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Trevor Price is one of our long-term favourite artists - Trevor specialises in drypoints and etchings that are handmade and hand printed in his studios in London and St. Ives. For this exhibition, he has also created a new body of paintings.
Trevor studied at Falmouth and Winchester Schools of Art. He is a member of the Royal Society of Painter-Printmakers. Trevor exhibits widely throughout Europe and has won several national printmaking awards. In 2011 at Printfest, the art fair dedicated to printmaking, he became the 'Printmaker of the Year'. His work is held in various collections including those by his Royal Highness Prince Michael of Kent, Victoria and Albert Museum (London), Ashmolean Museum (Oxford), Fitzwilliam Museum (Cambridge), Yinchuan Contemporary Art Museum (China), Guangdong Museum of Art (China), Yale University (USA), Office of Public Works (Dublin), University of Wales and Bank of England.
Trevor was commissioned in 2019 to produce his largest print to date (105x170cm) on the theme of The Silk Road, with the resulting work destined for Beijing and to hang in an exhibition in the National Art Museum of China later in the year.
Trevor's work will be shown with sculptures by Richard Jack. Richard was born in Zimbabwe and began his career as an artist in South Africa in the 70s. In 2002, he moved to the UK where he continues to exhibit both locally and internationally. He has been commissioned for both private and public sculptures in Zimbabwe, UK, Denmark and Germany.
Richard's figurative sculptures incorporate the mediums of wood, stone and steel. They are influenced by Africa and the times we live in. Contrasts of form, material and surface reflect the ambiguities of existence: the combination of strength and fragility, timelessness and the passage of time, the individual and the group. A recurring theme is the importance of the family, comforting and supporting one another in this rapidly changing world. In art, Richard has found the means to express his continually changing thoughts, imaginings and memories. It is about life, light and form - balanced, tense, suspended and under pressure.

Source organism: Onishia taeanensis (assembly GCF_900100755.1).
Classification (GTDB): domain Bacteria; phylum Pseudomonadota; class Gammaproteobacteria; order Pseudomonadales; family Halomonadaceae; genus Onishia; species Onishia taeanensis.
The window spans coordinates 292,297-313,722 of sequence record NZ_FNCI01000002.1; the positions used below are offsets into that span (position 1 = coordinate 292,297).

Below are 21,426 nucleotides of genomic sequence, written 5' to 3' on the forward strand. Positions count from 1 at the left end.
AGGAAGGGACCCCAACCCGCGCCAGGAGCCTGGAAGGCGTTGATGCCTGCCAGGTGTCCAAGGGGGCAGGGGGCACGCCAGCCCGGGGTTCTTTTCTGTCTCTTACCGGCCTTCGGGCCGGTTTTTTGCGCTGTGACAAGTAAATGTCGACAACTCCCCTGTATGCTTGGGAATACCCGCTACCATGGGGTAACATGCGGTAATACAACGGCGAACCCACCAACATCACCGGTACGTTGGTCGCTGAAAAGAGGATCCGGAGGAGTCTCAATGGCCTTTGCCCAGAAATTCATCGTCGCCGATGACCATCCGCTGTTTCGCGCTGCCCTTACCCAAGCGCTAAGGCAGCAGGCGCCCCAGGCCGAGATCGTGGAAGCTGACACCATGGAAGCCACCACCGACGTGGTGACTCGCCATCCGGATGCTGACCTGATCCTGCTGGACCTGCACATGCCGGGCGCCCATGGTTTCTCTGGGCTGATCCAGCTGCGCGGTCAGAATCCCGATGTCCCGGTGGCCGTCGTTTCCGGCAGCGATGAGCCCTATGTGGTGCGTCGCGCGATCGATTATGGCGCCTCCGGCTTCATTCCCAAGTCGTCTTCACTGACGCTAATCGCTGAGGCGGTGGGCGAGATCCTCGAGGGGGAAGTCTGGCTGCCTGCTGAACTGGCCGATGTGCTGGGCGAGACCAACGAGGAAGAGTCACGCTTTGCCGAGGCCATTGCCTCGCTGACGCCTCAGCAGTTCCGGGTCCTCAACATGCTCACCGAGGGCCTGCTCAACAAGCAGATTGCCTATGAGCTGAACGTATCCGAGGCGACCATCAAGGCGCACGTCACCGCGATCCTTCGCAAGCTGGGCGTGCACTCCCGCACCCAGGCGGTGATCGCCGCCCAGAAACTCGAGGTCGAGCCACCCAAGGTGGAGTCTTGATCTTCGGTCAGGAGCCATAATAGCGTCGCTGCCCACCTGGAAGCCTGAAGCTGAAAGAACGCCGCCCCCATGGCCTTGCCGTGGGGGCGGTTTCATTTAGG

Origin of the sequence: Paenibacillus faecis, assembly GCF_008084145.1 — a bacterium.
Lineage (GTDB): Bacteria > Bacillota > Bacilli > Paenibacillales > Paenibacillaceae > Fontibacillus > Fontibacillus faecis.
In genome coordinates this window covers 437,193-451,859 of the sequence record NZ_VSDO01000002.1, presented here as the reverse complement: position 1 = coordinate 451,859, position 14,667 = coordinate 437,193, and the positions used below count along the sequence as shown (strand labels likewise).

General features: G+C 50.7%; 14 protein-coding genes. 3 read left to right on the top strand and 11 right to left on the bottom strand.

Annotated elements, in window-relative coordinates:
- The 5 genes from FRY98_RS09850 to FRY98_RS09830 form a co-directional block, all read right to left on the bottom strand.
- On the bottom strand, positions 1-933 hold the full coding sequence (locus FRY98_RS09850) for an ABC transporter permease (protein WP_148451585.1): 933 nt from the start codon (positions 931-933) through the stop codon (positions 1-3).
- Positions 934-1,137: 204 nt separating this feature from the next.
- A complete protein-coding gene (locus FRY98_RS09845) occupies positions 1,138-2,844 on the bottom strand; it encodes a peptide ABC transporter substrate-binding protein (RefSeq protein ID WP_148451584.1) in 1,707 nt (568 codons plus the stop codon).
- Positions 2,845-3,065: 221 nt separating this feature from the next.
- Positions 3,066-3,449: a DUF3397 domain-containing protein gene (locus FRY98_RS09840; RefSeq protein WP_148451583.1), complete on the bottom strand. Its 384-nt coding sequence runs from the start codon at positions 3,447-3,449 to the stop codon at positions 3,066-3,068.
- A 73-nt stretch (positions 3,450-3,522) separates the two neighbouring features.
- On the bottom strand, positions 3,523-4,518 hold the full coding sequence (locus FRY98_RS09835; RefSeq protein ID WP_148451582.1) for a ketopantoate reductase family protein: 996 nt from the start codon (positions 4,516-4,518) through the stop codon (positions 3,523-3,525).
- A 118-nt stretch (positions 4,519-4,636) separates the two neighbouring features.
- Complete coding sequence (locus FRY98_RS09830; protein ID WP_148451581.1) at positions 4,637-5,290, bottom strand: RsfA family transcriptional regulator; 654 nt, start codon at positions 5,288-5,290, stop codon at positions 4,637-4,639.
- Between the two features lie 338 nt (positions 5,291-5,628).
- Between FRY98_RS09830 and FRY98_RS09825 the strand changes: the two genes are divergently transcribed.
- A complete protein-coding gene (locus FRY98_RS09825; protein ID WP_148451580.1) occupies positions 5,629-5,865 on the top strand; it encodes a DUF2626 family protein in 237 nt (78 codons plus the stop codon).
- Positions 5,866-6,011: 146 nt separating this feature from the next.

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Trevor Price is currently the Vice President of the Royal Society of Painter Printmakers whose home is the Bankside Gallery in central London. He works from studios in Bermondsey/London and St. Ives/Cornwall.
He was born in 1966 and grew up in Cornwall. He studied Printmaking at Falmouth and then Winchester School of Art. On leaving college he found work in a London etching studio, with this being a hugely important time, learning the skills of professional printmaking in the way of an old fashioned apprenticeship. On returning to Cornwall, Trevor based himself in St. Ives. Then in his mid-twenties, and with the artistic influences of St. Ives, his work began to change and develop. Trevor has since returned to London, but has maintained the St. Ives base, from where he also still works. The Cornwall, and chiefly St. Ives connection, naturally comes through in Trevor's work. He spends a lot of time in St. Ives drawing the surroundings. Understandably artists with a St. Ives connection, such as Ben Nicholson and William Scott, have a large influence on his work. Other artists that influence him include Picasso, Henry Moore, Elizabeth Frink and Cecil Collins.
Trevor's subject matter in some way is a reflection of his life. Some of the pieces are about the intimacy between a couple, and others show the normal obsessions of any man. Trevor describes himself as an artist/printmaker, and not just an artist. It is the opportunity to experiment and the diversity of technique that draws him to the medium. Printmaking can be as simple as making some scratches on a piece of metal and inking those grooves and the burr they create (drypoint), to highly sophisticated multi-plate etchings. Variations/experimentation in printmaking can be endless. At the moment most of his figurative prints are drypoints of one form or another, usually on zinc or Perspex. The images using Perspex are made by drawing on the surface with a soldering iron, and then printing from those marks.